/*/FractalSceneI.jpg*Fractal Scene I*Anne M. Burns*Fractals*"Fractal Scene I" is one of Burns' "Mathscapes" and was created using a variety of mathematical forumluas, including fractal methods to generate the clouds and plant life and vector techniques for the colors.*Fractal Scene I<nowiki>

/*/Sol-Koch.jpg*Sol-Koch*SolKoll*Fractals*The image is an example of a Koch Snowflake, which is made by the infinite iteration of the Koch curve.*Koch's Snowflake 2<nowiki>

/*/quasifuchsian.jpg*Kleinian Quasifuchsian Limit Set*Paul Nylander*Fractals*Here is a Sunset Moth “blown about” inside a Quasifuchsian limit set. Originally, Felix Klein described these fractals as “utterly unimaginable”, but today we can visualize these fractals with computers.*Kleinian Quasifuchsian Limit Set<nowiki>

/*/tunnel.jpg*Tunnel*Jos Leys*Fractals*A fractal image originating from a Mandelbrot set that Jos Leys created using Ultrafractal.*Tunnel<nowiki>

/*/FractalsMandelbrot.jpg*Test Image*Mathematica*Geometry*This is a test image page.*Test<nowiki>

/*/KleinBottle.png*Klein Bottle*3DXM Consortium*Geometry*The Klein Bottle is a non-orientable surface with no boundary first described in 1882 by the German mathematician Felix Klein.*Klein Bottle<nowiki>

/*/Silhouettebunny.png*Silhouette Edges*Steve Cunningham*Geometry**Silhouette Edges<nowiki>

/*/Epitrochoid.PNG*Epitrochoids*Albrecht Duerer*Geometry*An epitrochoid is a roulette made from a circle going around another circle. A roulette is a curve that is created by tracing a point attached to a rolling figure.*Epitrochoids<nowiki>

/*/Boy Surface.jpeg*Boy's Surface*Paul Nylander*Geometry*Boy's Surface was discovered in 1901 by German mathematician Werner Boy when he was asked by his advisor, David Hilbert, to prove that an immersion of the projective plane in 3-space was impossible. Today, a large model of Boy's Surface is displayed outside of the Mathematical Research Institute of Oberwolfach in Oberwolfach, Germany. The model was constructed as well as donated by Mercedes-Benz.*Boy's Surface<nowiki>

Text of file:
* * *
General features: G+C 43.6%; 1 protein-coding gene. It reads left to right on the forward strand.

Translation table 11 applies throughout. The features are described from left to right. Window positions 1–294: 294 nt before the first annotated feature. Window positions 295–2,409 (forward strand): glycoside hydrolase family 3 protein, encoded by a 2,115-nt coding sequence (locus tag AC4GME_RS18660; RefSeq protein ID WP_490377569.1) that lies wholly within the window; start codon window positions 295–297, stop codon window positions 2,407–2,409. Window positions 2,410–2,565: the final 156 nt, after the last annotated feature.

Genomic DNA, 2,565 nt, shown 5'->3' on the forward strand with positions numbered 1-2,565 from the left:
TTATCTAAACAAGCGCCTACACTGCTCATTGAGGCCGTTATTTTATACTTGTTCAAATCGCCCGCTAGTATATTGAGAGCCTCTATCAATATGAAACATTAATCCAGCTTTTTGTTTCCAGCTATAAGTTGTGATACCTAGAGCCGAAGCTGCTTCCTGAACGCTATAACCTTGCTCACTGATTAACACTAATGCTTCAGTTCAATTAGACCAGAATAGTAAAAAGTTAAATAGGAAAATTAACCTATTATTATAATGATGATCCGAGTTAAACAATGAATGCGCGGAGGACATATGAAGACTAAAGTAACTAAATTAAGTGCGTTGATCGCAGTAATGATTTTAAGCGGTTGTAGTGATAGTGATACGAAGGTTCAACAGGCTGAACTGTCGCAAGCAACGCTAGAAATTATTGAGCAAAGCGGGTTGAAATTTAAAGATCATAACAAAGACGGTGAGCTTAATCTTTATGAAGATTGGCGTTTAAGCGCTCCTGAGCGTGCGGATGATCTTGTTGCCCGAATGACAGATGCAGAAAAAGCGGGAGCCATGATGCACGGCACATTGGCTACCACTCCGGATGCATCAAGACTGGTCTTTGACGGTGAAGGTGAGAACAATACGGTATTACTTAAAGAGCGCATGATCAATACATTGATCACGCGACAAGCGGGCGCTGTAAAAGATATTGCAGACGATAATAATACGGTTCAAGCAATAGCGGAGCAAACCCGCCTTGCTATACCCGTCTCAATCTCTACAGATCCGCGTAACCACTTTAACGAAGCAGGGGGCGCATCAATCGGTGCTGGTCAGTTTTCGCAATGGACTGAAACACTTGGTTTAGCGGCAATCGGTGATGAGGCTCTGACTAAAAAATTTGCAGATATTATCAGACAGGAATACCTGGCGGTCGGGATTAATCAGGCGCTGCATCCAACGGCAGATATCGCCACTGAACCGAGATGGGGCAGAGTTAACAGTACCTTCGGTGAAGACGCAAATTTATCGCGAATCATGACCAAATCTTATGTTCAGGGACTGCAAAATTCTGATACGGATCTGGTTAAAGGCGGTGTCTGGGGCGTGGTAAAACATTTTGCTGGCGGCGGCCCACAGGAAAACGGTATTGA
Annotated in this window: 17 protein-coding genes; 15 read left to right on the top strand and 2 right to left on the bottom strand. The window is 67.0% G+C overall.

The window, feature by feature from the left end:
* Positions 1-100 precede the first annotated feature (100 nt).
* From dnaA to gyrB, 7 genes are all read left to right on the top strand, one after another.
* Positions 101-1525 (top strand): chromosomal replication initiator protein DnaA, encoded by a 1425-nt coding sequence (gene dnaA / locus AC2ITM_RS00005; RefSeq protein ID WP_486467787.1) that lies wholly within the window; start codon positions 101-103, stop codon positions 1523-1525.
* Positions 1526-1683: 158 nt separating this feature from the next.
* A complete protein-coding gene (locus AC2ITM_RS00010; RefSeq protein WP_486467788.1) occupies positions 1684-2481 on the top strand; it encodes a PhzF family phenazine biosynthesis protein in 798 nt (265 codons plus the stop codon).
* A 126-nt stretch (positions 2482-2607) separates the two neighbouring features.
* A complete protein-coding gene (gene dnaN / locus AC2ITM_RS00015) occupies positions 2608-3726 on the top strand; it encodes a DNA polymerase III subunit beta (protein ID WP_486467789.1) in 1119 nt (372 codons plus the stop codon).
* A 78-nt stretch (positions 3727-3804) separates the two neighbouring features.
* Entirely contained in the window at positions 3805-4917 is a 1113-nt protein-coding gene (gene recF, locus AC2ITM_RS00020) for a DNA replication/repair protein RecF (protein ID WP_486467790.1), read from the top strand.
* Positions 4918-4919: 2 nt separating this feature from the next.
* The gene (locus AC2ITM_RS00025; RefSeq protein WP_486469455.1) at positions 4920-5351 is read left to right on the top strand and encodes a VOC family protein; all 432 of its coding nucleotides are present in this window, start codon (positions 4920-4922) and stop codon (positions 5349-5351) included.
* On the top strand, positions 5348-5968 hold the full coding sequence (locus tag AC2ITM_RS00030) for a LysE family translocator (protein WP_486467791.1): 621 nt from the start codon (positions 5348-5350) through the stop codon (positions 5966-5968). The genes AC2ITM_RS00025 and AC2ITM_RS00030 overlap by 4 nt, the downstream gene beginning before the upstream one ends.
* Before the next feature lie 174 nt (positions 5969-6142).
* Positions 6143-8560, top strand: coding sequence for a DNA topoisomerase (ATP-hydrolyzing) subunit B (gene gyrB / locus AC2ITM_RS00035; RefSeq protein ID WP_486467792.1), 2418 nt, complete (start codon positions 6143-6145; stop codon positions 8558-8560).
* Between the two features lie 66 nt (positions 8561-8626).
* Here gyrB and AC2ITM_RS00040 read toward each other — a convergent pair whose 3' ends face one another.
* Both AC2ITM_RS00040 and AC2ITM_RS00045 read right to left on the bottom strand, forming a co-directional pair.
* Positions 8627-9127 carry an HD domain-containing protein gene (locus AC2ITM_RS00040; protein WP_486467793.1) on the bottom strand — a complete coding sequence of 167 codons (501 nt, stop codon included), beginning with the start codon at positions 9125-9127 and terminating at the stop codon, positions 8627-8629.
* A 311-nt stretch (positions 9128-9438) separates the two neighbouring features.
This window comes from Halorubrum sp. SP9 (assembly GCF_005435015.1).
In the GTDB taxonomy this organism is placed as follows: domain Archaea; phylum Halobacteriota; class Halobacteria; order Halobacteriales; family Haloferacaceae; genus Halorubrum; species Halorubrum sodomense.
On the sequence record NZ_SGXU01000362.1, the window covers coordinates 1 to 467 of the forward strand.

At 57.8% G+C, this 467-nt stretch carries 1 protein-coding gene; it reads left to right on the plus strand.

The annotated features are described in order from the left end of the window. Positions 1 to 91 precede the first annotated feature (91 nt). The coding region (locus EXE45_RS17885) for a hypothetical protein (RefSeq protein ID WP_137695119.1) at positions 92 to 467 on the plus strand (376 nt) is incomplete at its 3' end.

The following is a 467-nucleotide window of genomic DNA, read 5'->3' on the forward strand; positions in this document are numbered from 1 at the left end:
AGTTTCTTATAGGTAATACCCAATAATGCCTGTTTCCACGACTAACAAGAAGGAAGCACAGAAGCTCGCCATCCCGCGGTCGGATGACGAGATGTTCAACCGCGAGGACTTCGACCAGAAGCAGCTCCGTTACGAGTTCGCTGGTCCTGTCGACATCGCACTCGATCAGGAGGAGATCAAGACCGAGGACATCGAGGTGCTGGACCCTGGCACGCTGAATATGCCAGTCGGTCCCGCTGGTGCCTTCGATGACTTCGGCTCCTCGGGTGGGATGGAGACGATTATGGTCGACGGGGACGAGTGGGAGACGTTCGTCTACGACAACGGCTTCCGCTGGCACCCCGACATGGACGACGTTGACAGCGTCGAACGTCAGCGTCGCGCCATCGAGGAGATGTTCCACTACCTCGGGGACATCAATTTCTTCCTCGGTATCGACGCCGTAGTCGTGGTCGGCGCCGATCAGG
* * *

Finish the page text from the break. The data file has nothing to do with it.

/*/S35-1.jpg*Drawing a Straight Line*Cornell University Libraries and the Cornell College of Engineering*Geometry**Straight Line and its construction<nowiki>

/*/Bouquet1.jpg*Bouquet*George W. Hart*Geometry*This is a 9-inch diameter table-top sculpture made of acrylic plastic (plexiglas). Bouquet has a very light and open feeling and gives very different impressions when viewed from different angles.*Bouquet<nowiki>

/*/escher023a.jpg*Dragons 1*Jos Leys*Geometry*A tessellation created in the style of M.C. Escher.*Dragons 1<nowiki>

/*/Apothemsgif.gif*What is an Apothem?*azavez1*Geometry*The image to the right shows the shortest distance from the center to the midpoint of one side in various regular polygons.*Apothems and Area<nowiki>

/*/Cardioid_Graph.png*Cardioid*Henrik Wann Jensen*Geometry*A Cardioid is a pattern defined by the path of a point of the circumference of a circle that rotates around another circle.*Cardioid<nowiki>

/*/Granapic05.jpg*Tile Work of the Lower walls of Salon del Trono, Alhambra, Spain**Geometry*Detailed here is the lower wall of a throne room in the Spanish Muslim palace of the Alhambra. It is considered one of the finest examples of ,, and use of in art.*Inscribed figures<nowiki>

/*/Le pytho.jpg*Pythagorean Tree, in 2 Dimensions*Enri Kina and John Wallison*Geometry*A Pythagorean Tree is a fractal that is created out of squares. Starting from an initial square, two additional smaller squares are added to one side of the first square such that the space between all three squares is a right triangle. The side of the larger square becomes the hypotenuse of that right triangle.*Pythagorean Tree<nowiki>